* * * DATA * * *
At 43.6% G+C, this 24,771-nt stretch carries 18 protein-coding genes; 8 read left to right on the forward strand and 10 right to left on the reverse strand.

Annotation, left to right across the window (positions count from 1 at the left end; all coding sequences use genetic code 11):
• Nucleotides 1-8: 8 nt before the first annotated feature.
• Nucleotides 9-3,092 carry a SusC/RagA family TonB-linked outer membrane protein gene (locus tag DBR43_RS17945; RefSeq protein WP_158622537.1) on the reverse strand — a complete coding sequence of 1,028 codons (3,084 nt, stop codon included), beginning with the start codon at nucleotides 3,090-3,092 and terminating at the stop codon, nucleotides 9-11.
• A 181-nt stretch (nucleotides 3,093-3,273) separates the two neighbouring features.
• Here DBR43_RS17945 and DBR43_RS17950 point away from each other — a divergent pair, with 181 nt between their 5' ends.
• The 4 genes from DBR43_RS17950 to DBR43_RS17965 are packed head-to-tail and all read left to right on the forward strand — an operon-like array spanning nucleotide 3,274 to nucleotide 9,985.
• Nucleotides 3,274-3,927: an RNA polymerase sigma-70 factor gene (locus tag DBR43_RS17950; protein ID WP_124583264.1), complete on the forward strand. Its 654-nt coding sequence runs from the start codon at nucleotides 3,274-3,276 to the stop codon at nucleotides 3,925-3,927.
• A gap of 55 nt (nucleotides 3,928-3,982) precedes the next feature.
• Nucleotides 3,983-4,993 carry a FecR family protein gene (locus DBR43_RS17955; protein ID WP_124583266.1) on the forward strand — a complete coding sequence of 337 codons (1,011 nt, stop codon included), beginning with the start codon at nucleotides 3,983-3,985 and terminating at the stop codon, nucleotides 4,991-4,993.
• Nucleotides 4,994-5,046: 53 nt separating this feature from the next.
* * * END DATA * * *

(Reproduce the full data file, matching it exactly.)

At 43.6% G+C, this 24,771-nt stretch carries 18 protein-coding genes; 8 read left to right on the forward strand and 10 right to left on the reverse strand.

Annotation, left to right across the window (positions count from 1 at the left end; all coding sequences use genetic code 11):
• Nucleotides 1-8: 8 nt before the first annotated feature.
• Nucleotides 9-3,092 carry a SusC/RagA family TonB-linked outer membrane protein gene (locus tag DBR43_RS17945; RefSeq protein WP_158622537.1) on the reverse strand — a complete coding sequence of 1,028 codons (3,084 nt, stop codon included), beginning with the start codon at nucleotides 3,090-3,092 and terminating at the stop codon, nucleotides 9-11.
• A 181-nt stretch (nucleotides 3,093-3,273) separates the two neighbouring features.
• Here DBR43_RS17945 and DBR43_RS17950 point away from each other — a divergent pair, with 181 nt between their 5' ends.
• The 4 genes from DBR43_RS17950 to DBR43_RS17965 are packed head-to-tail and all read left to right on the forward strand — an operon-like array spanning nucleotide 3,274 to nucleotide 9,985.
• Nucleotides 3,274-3,927: an RNA polymerase sigma-70 factor gene (locus tag DBR43_RS17950; protein ID WP_124583264.1), complete on the forward strand. Its 654-nt coding sequence runs from the start codon at nucleotides 3,274-3,276 to the stop codon at nucleotides 3,925-3,927.
• A gap of 55 nt (nucleotides 3,928-3,982) precedes the next feature.
• Nucleotides 3,983-4,993 carry a FecR family protein gene (locus DBR43_RS17955; protein ID WP_124583266.1) on the forward strand — a complete coding sequence of 337 codons (1,011 nt, stop codon included), beginning with the start codon at nucleotides 3,983-3,985 and terminating at the stop codon, nucleotides 4,991-4,993.
• Nucleotides 4,994-5,046: 53 nt separating this feature from the next.